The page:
Dissertation/Thesis Abstract

Complement Verb Variation in Present-Day Serbian
by Belic, Bojan, Ph.D., The Ohio State University, 2005, 231; 10834941
Abstract (Summary)

Strictly synchronically speaking, with verbs, nouns, and adjectives as heads of matrix clauses in a sentence, standard Serbian syntax allows for variation between a non-finite complement – that is, a complement headed by a verb not inflected for tense, grammatical person and number – and a finite complement – that is, a complement headed by a verb inflected for tense, grammatical person and number. The non-finite complement is exclusively headed by an infinitive, a non-finite verb form in Serbian, whereas the finite complement is headed by a present tense form, a finite verb form in Serbian, invariably introduced by a complementizer da 'that' and, at the same time, in full grammatical agreement in person and number with the matrix. The variation of the two complements, referred to here as complement variation in Serbian (CVS), is a well-known and a long-documented syntactic phenomenon, though never fully explained, at least not in syntactic terms.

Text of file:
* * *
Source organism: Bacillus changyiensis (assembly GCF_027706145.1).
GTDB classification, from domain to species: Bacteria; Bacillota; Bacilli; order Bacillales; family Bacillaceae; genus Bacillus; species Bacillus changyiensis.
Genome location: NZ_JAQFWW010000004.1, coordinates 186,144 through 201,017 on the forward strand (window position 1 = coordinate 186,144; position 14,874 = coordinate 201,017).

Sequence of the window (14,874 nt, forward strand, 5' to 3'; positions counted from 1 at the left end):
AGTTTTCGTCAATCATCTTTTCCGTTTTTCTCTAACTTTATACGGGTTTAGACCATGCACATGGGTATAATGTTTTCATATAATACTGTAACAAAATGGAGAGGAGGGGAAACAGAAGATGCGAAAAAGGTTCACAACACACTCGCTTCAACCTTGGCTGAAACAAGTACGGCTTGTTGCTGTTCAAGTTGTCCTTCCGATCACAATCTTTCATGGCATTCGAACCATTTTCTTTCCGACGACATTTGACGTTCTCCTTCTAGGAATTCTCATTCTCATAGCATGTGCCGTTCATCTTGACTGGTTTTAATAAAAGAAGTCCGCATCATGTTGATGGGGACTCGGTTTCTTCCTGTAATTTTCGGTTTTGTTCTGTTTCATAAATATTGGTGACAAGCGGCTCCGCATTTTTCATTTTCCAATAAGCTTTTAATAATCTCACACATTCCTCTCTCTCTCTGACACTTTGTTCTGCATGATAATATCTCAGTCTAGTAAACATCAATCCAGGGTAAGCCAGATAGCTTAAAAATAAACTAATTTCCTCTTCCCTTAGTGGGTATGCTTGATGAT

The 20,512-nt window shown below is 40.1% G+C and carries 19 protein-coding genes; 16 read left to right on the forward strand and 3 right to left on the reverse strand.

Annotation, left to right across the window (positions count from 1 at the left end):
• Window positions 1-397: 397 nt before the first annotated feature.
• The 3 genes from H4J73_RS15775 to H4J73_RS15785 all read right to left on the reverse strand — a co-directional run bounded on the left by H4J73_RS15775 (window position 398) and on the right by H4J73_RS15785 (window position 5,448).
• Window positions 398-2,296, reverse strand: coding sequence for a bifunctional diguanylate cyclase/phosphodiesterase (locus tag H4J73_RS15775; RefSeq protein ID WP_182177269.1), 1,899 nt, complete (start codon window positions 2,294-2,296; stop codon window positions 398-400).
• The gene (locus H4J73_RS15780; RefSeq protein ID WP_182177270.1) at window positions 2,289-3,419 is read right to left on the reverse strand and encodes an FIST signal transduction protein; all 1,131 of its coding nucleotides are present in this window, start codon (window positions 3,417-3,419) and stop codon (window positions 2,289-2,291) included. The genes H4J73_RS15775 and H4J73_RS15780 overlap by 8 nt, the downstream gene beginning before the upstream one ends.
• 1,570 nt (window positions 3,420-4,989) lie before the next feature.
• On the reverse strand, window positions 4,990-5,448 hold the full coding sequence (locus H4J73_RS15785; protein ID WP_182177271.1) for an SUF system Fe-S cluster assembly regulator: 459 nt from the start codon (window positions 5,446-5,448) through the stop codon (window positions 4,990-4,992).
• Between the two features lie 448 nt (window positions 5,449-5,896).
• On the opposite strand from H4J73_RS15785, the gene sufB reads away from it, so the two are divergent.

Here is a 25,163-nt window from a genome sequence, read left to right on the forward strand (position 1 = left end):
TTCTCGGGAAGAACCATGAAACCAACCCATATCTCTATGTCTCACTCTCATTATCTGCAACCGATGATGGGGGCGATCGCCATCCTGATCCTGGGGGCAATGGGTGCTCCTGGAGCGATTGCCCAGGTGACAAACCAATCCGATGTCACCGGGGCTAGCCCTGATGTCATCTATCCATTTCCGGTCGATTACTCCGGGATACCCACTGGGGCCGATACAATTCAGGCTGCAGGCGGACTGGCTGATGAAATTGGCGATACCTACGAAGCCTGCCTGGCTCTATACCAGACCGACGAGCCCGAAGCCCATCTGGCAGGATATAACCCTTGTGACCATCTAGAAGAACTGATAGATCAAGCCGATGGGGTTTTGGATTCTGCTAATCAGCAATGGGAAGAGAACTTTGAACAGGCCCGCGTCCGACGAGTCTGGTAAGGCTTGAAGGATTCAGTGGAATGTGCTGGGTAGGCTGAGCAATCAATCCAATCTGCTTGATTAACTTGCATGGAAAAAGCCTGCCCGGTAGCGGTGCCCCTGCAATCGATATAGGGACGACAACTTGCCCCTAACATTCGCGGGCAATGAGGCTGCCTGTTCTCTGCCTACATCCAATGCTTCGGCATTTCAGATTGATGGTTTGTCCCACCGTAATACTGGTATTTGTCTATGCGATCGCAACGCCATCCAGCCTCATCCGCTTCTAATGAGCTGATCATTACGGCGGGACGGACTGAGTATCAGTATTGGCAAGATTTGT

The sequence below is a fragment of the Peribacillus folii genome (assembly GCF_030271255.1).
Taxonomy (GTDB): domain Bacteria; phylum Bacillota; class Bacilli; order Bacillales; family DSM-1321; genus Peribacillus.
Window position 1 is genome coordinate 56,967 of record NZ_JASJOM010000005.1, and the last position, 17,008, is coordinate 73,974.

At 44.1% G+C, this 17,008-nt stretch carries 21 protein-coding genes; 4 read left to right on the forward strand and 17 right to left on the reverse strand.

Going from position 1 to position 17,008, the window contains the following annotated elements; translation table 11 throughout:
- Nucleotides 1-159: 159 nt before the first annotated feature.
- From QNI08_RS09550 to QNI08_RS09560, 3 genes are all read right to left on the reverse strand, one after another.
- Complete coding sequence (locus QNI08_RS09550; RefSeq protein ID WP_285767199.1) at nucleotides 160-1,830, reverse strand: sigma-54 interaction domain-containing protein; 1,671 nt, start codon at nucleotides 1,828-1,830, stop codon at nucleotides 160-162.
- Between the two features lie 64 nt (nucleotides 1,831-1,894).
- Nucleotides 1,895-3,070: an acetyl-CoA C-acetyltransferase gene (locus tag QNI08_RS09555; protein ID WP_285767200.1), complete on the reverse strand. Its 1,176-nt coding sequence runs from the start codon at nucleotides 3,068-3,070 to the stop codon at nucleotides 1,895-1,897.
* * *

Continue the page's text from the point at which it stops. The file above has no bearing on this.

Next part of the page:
In this study I offer a critical view of the previous scholarship about the phenomenon, after which I provide a novel account of CVS. I view the phenomenon from the position of the latest views of control, more specifically unique control as a general linguistic phenomenon.

I propose that the syntax of CVS is best understood if the role of all other factors responsible for CVS, such as dialectal, regional, socioloectal, idiolectal, semantic, and pragmatic factors, is minimized. I do exactly that in research that I conducted on a sample of native speakers from the territory of the city of Belgrade, the capital of Serbia. The research decisively proved that there is indeed one syntactic factor that crucially determines which complement, infinitival or da+present, is chosen in CVS. The syntactic factor was the presence or absence in the syntax of the matrix of the controller of the complement. This was the basis for a formal theoretical account of CVS. I demonstrate that CVS, as an instantiation of unique control, operates according to the following formula: X ((α)) MATRIX (Yβ) [((α))/(β) COMPLEMENT].

Indexing (document details)
Advisor: Joseph, Brian
Commitee:
School: The Ohio State University
Department: Slavic and East European Languages and Literatures
School Location: United States -- Ohio
Source: DAI-A 79/09(E), Dissertation Abstracts International
Source Type: DISSERTATION
Subjects: Slavic literature
Keywords: Complementation, Serbian, Syntax, Variation
Publication Number: 10834941
ISBN: 978-0-355-94720-5
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